9 Back-to-School Tips for Parents and Students

Between the social-media-fueled pressure, college admissions madness and bullying culture, schools today can be a minefield. We collected some education-themed Op-Eds to help guide families as they settle into the new year.

Elementary School

CreditSophie Lécuyer

Is your child feeling left out? Angry at you? Embarrassed to speak up during class? Don’t ignore these feelings. Unless emotions are properly dealt with, children won’t be able to reach their full academic potential.

For students who seem to have less and less patience for long reading assignments, perhaps it’s time to bring back poetry memorization. Capitalize on their ear for the phony free verse of Twitter and texting and give them better words to make sense of themselves and their world.

Parents often wonder about the effect on kids when celebrities or leaders treat people badly or fail to stand up to bigotry and prejudice. Though there’s no way to measure the precise impact, we know that they absorb shared ideas about what behavior is permitted and what is intolerable. If we can’t count on our national leaders to counteract bigotry, then we have to redouble our efforts to do so ourselves. Words are a start and deeds must follow, in small moments of kindness and larger acts of standing for justice.

High School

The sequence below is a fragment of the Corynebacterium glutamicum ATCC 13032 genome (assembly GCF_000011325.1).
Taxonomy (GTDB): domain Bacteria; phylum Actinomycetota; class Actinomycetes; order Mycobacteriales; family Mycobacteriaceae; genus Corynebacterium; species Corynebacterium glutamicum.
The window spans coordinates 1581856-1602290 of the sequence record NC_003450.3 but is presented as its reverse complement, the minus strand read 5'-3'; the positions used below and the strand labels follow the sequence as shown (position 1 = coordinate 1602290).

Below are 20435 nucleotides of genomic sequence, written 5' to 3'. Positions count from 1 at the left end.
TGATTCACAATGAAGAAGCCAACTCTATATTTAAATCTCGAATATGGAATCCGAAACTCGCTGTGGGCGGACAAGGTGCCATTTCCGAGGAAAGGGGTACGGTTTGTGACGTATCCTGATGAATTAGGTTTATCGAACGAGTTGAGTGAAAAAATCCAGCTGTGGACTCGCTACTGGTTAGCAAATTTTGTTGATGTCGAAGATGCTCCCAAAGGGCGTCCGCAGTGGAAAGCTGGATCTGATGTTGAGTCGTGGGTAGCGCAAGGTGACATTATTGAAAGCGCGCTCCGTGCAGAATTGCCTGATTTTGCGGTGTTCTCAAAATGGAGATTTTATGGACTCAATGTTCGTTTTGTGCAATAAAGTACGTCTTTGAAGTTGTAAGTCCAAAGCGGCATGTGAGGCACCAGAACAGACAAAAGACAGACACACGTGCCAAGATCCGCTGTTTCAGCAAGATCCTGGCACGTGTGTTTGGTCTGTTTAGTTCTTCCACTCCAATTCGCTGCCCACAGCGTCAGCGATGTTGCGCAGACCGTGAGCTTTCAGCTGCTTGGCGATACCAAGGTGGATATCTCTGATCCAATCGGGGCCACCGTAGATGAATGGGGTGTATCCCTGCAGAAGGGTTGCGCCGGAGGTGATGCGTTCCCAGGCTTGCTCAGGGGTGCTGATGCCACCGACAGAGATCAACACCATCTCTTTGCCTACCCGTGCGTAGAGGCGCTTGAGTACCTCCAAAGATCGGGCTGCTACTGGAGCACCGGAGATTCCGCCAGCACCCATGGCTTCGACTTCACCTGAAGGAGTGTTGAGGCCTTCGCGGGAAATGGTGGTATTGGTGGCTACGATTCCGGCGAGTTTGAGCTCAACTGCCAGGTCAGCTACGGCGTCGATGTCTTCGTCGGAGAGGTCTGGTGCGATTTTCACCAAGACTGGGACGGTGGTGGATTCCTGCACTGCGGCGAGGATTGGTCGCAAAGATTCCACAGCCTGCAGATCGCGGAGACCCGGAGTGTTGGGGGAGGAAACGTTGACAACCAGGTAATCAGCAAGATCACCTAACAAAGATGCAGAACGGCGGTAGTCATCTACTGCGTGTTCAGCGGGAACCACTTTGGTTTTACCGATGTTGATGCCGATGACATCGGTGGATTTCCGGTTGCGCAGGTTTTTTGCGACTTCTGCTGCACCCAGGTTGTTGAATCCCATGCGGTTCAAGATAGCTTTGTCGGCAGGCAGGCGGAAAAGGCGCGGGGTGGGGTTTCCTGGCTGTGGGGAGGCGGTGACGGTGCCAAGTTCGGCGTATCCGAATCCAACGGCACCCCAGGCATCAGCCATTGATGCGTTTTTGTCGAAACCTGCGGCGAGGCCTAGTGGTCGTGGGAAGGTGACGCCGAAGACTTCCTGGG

CreditJing Wei

As information spread and birth control became increasingly available, unwanted pregnancies dropped and rates of S.T.D.s plummeted. In this case, knowledge really is power. This is true of death, too. We need to learn how to make a place for death in our lives, and we also need to learn how to plan for it.

When students witness their classmates being shown the door for trivial offenses, they worry that they may be next. Studies show they grow anxious and do worse on some high-stakes tests. So, what’s to be done? Enter empathy. Sharing what teachers and students have in common, such as a passion for music, a wry sense of humor or even similar values, allows teachers and students to connect and communicate better. Establishing this common ground might seem minor, but it may keep a great many students out of trouble and doing better academically.

Freshman year of college is a year away, but the admissions process can get stressful and you might already be swimming in numbers: SAT scores; the percentage of applicants admitted; how much money graduates tend to make …. And before you know it, you’ll be hearing back from schools. When the time comes, try to remember…

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